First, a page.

The Physics of Chocolate

By Julianne Dalcanton | April 30, 2008 2:21 am

wedding_cake.jpg While deeply held feelings about string theory (“Genius!” “Total Bunk!”) may sometimes drive us apart, all of us can certainly get behind the theory that chocolate is a net good. However, in spite of its appeal as a tasty eatable (with or without bacon), it’s actually a bit of a pain to work with. If you’ve ever tried to use chocolate in its melted form, you’ve probably discovered that chocolate has a number of peculiarities that frequently thwart your best culinary efforts. For example, if your melted chocolate becomes contaminated with an errant drop of water, the chocolate siezes up. If you try to reharden chocolate that’s been melted (say, in making chocolate covered strawberries), you’re frequently left with a matte finish and crumbly texture that in no way resembles the dark glossy chocolate you began with.

The reasons for this should be familiar to any solid state physicist (or at least, they were to the one who made my wedding cake and first clued me in). Cocoa butter, one of the dominant ingredients in chocolate, contains several triglycerides that lock into a crystal form when cooled. However, there is not just one form that the triglycerides can lock into, but six of them (β(I) through β(VI)). Each successive form is more stable and has a higher melting point. Almost all commercial chocolate is in the β(V) form — from what I can tell, you only get to sample β(VI) in the afterlife, if you’ve been very, very good. When chocolate goes all wrong, it is usually a failure of the melted and cooled chocolate to recrystallize into the β(V) state. Similar problems can affect commercial chocolate suppliers as well, leading to chocolate that develops that unsightly chalky film we associate with old chocolate. Even previously stable β(V) chocolate can wind up with the same unsightly film after temperature fluctuations break down the crystal structure, or melt and reharden a thin layer on the surface. Given the commercial implications, there’s been some solid technical work on the structure of the magical β(V) form, which has been studied with x-ray diffraction using synchrotron radiation (more technical data here).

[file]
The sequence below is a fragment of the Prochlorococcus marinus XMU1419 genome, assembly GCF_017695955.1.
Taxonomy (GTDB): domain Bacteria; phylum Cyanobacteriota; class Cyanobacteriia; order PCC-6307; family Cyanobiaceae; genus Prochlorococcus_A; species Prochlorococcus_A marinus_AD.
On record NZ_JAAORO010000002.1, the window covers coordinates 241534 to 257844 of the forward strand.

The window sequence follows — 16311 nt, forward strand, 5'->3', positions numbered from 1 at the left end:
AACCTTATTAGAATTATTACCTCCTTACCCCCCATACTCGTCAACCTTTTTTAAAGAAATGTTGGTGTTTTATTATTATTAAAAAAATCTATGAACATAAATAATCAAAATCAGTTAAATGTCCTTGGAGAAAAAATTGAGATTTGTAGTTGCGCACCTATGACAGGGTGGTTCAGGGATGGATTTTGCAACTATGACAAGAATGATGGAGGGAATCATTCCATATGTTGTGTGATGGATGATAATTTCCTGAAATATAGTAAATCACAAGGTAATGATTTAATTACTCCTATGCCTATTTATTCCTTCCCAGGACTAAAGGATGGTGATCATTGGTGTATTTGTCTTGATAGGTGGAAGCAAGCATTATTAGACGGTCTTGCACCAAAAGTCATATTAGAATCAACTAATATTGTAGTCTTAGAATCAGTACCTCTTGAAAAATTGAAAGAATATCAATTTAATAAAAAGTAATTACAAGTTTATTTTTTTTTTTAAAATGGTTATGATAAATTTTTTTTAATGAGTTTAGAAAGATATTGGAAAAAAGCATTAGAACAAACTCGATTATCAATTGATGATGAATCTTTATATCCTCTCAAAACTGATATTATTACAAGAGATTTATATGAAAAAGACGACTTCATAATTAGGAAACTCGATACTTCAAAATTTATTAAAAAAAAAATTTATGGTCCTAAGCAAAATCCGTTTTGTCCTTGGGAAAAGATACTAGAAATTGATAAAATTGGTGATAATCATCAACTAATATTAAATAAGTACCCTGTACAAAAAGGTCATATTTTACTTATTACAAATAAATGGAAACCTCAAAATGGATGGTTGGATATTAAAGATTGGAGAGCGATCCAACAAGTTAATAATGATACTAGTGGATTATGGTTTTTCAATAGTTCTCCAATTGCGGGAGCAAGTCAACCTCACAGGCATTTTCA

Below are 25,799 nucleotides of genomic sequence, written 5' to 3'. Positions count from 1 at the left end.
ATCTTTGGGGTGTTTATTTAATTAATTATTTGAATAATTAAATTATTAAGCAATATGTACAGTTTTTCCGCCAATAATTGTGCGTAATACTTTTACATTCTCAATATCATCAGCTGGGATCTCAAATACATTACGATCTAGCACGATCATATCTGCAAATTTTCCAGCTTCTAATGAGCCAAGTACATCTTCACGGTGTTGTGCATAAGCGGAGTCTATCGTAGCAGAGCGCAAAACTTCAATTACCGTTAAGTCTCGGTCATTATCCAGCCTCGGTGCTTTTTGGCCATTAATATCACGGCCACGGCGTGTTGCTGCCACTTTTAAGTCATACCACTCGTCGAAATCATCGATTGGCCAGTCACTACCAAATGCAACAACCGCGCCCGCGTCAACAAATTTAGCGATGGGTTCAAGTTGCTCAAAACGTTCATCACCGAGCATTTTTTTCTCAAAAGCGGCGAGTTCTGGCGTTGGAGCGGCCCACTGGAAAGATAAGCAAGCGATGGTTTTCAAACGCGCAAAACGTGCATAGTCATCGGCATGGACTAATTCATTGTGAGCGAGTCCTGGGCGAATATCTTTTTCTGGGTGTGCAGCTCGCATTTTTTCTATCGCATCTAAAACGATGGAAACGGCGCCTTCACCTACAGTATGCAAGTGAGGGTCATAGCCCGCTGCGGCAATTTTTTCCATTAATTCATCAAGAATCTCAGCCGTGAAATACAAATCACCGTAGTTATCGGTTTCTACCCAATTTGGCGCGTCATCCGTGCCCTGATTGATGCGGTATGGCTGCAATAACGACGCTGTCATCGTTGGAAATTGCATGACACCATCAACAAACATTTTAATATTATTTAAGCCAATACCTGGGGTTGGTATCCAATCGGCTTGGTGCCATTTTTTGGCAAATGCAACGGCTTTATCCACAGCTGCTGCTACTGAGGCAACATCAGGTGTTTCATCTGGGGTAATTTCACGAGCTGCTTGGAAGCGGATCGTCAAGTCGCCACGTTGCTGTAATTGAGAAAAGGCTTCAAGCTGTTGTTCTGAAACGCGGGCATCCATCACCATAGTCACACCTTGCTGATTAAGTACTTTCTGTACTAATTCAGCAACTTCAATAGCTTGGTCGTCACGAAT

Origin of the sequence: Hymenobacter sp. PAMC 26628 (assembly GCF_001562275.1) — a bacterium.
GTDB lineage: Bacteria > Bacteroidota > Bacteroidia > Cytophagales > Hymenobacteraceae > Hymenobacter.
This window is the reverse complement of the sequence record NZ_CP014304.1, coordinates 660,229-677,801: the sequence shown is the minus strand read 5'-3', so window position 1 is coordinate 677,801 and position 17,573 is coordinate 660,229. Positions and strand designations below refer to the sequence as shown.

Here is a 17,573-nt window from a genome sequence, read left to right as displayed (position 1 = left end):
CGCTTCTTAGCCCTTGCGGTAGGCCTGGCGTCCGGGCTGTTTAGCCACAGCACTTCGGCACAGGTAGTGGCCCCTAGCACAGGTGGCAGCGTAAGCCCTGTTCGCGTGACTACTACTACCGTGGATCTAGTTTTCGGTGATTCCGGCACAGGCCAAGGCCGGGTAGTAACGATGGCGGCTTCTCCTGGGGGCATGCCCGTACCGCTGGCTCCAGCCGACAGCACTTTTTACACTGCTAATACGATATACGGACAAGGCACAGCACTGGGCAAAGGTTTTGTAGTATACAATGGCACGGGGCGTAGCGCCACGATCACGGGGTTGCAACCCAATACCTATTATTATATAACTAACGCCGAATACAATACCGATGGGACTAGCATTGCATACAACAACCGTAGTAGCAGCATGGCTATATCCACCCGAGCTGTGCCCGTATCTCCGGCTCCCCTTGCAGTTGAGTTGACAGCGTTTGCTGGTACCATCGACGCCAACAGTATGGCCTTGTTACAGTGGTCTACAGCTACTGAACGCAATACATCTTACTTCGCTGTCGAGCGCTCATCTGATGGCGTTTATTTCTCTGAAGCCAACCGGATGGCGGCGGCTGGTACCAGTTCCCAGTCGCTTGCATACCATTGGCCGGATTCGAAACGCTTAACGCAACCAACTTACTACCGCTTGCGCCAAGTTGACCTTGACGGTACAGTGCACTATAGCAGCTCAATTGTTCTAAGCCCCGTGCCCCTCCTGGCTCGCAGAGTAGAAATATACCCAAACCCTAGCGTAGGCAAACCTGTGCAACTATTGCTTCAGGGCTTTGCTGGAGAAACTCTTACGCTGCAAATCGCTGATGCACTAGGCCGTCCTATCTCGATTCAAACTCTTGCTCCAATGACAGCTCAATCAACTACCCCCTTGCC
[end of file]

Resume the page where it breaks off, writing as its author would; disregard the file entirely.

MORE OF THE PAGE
Given the above, when cooking with chocolate, one’s goal is to coax the cooled chocolate back into the β(V) form if one wants the end product to look glossy, be solid at room temperature, and have a nice crisp snap when bitten. The traditional mechanism for this is known as tempering (video here). Traditional tempering involves carefully controlling the temperature of the chocolate as it cools, so that the chocolate favors the preferred crystalline state. However, there is a vastly simpler mechanism, namely, seeding the crystal. If you take a lump of unmelted commercial chocolate, toss it into your bowl of melted chocolate, and stir for a bit, you’ll melt the new lump while cooling the melted chocolate. The cooling chocolate will then prefer the same crystal structure as the melting lump, such that when it hardens completely, you’ll find it in the luscious β(V) state.

PS. I can verify that the above works exactly as advertised. Last weekend I made the wedding cake above for the same solid state physicist who made mine a decade ago. (The cake was alternately described as looking like the Heatmiser‘s hair, Mordor, and Garrett Lisi’s E8 symmetry group, so you can imagine it was a pretty techie crowd). Making the thin chocolate sheets from which I cut the decorations, I got huge swaths of perfectly glossy chocolate. Occasionally, though, there’d be a small section with a matte surface, that was clearly a different crystalline form. Science. It works, bitches.

CATEGORIZED UNDER: Food and Drink, Science
  • Prof Smith

    Only string theory proponents actually appreciate chocolate. The opponents are, on the contrary, sourballs. The latter are sour, not sweet. See my disertation at Caltech, Like Chocolate for String theory,

    Sorry if it is too technical.

  • Pieter Kok

    Great post, and great cake! A trick I learned when water ruins your melted chocolate is to add a drop of vegetable or sunflower oil. I have no idea how it works on the level of the crystal structure, but it restores the creamy texture.

  • John R Ramsden

    Dunno if it helps with rehardening, but surprisingly a lot of chocolate recipes, both liquid and solid, also involve hot chili peppers.

    For example, there’s a recipe for Aztec Chili Hot Chocolate at:

  • j

    Pimping: It works bitches.
    Science: It works, bitches.

    The comma: it’s at least occasionally semantically important, bitches.